Car bursts into flames; driver hurt, escapes with burns

Jan 26, 2014, 08:51 IST | Shailesh Bhatia

Malad resident ignores warning signal in her vehicle; passerby breaks into car and rescue her. The woman is now in hospital with 20 per cent burns

Not paying heed to a warning signal flashing on her car’s dashboard almost killed 35-year-old Rashmi Vyas. On Saturday morning, minutes after her car displayed a signal to check the engine, it burst into flames near INS Hamla in Malad. An alert passerby shattered the car’s windshield and pulled Rashmi out. She was later admitted to INS Hamla hospital with over 20 per cent burns on her back and hands.

Some people on the road warned Malad resident Rashmi Vyas that her car (below) was emitting smoke. However, unable to find the problem, she started the ignition and the vehicle burst into flames. Pics/Sailesh Bhatia

Though the car showed no external damage, its seats and roof were deeply burnt. According to Rashmi’s husband, Dharmesh, an LIC administrative officer (Development), his wife was on her way to Central School, also known as INS Hamla Kendriya Vidalya, where their son studies, for a parent-teacher meeting “The car burst into flames at around noon, between the junction of Madh Marve, on the road which leads to INS Hamla. After primary treatment, we have shifted Rashmi to Sanjeevni Hospital in Malad,” informed Dharmesh.

Investigating Officer PSI Shivaji Bhosle of Malwani Police Station said that Rashmi, in her statement, said that she ignored the orange signal in her car which required her to check her engine. “Some people on the road warned Rashmi that her car was emitting smoke. She pulled over and opened the bonnet, but could not identify the problem. The moment she sat inside and started the ignition, the car was engulfed in smoke and fire,” said Bhosle.

Bhosle added that as the windows were shut and doors locked, Rashmi panicked and could not get out, putting herself at the risk of suffocation and burns. Our primary investigation suggests that the fire occurred due to a short circuit. Though it has a CNG fitted in it, it was apparently running on petrol when the accident occurred” he said.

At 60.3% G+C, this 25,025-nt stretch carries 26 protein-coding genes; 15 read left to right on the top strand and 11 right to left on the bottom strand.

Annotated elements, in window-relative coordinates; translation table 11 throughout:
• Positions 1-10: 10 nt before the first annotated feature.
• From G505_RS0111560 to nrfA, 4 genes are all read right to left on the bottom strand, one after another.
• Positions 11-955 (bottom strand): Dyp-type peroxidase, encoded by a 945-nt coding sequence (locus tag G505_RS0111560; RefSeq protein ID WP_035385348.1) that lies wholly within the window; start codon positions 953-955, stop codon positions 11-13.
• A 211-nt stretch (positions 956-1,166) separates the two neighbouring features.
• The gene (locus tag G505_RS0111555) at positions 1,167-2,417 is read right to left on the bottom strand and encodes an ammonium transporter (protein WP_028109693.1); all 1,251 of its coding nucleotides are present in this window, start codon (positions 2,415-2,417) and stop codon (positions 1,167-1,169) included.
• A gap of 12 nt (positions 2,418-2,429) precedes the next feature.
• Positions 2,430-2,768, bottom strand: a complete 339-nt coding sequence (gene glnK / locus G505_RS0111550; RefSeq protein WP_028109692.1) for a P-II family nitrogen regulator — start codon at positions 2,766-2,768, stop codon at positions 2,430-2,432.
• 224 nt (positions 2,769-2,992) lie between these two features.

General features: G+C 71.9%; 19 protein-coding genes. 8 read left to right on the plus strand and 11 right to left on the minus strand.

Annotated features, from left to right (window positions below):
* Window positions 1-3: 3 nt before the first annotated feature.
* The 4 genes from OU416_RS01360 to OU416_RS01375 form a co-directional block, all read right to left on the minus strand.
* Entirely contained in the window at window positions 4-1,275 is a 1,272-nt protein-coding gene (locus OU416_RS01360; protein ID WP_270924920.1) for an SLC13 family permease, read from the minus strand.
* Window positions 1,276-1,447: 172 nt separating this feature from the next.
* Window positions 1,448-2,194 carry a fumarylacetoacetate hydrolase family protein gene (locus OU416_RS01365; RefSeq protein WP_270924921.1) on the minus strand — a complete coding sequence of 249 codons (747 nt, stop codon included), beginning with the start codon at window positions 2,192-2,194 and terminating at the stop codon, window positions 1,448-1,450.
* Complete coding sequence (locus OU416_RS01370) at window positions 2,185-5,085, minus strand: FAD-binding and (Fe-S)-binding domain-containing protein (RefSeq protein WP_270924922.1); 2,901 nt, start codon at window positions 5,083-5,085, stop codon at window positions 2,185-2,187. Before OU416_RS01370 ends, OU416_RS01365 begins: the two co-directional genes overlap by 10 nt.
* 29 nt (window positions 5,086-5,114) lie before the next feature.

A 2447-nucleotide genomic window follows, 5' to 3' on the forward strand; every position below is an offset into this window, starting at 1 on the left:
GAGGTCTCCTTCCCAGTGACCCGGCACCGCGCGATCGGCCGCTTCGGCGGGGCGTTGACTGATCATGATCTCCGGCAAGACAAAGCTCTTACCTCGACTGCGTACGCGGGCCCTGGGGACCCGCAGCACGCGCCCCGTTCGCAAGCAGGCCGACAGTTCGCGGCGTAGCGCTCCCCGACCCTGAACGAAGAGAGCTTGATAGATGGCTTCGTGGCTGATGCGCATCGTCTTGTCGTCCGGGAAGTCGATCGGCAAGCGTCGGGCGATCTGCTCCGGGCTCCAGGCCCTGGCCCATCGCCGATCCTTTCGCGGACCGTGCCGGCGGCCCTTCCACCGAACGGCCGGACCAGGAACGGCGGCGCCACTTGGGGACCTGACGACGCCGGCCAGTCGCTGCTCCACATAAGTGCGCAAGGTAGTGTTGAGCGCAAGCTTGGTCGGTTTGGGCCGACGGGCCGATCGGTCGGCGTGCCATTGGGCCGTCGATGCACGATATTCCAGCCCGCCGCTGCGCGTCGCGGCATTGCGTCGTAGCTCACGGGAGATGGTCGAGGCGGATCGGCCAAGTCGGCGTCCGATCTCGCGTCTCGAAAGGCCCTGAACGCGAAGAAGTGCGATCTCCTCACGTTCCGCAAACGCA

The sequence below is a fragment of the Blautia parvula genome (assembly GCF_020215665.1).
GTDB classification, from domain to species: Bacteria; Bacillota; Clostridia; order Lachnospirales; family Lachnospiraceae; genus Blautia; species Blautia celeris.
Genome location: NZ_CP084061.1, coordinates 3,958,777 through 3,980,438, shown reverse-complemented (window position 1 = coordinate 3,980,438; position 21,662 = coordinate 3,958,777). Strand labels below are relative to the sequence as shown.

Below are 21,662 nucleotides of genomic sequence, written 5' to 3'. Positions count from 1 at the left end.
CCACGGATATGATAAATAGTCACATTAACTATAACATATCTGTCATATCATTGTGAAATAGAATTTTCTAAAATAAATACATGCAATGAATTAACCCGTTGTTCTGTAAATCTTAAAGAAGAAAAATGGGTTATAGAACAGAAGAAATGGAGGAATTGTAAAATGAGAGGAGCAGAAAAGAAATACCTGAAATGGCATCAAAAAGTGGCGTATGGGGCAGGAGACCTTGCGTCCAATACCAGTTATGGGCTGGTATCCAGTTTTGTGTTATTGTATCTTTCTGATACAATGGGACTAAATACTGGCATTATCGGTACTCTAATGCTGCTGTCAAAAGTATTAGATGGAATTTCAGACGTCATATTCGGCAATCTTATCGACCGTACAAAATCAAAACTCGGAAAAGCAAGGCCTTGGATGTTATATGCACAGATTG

Act of bravery
Passerby Seema Baharali, an ex-naval officer, spotted Rashmi trapped inside the burning car, which was fast filling with thick black smoke.

Unable to unlock the doors, she raised an alarm and broke the windshield with the help of locals. She then pulled Rashmi out and rushed her to INS Hamla Hospital for primary treatment. “This is the least I could have done and the years of training and serving in the armed forces really helped me to take a quick decisions,” said Baharali. She added that Rashmi was in a semi-conscious state and badly burnt. She kept muttering her son’s name and his school details. “We managed to locate him and eventually informed the husband of the mishap.”

Expert speak
Rajinder Jassal, an automobile expert, said that the orange light flashing on the dashboard was a warning that the car was overheating and some electric sensor was dysfunctional. “Ignoring such a signal is not advisable and one must immediately check the fan belt and water/coolant level of the vehicle, which prevents the engine from overheating. If the problem persists, one must take the car to a garage for a check up.”

Jassal added that all electrical fittings and CNG engines fittings ought to be done by an expert and not from roadside mechanics. “Rodents gnaw at circuit wires and can cause havoc, especially if the vehicle remains unused for a
long time,” he said.

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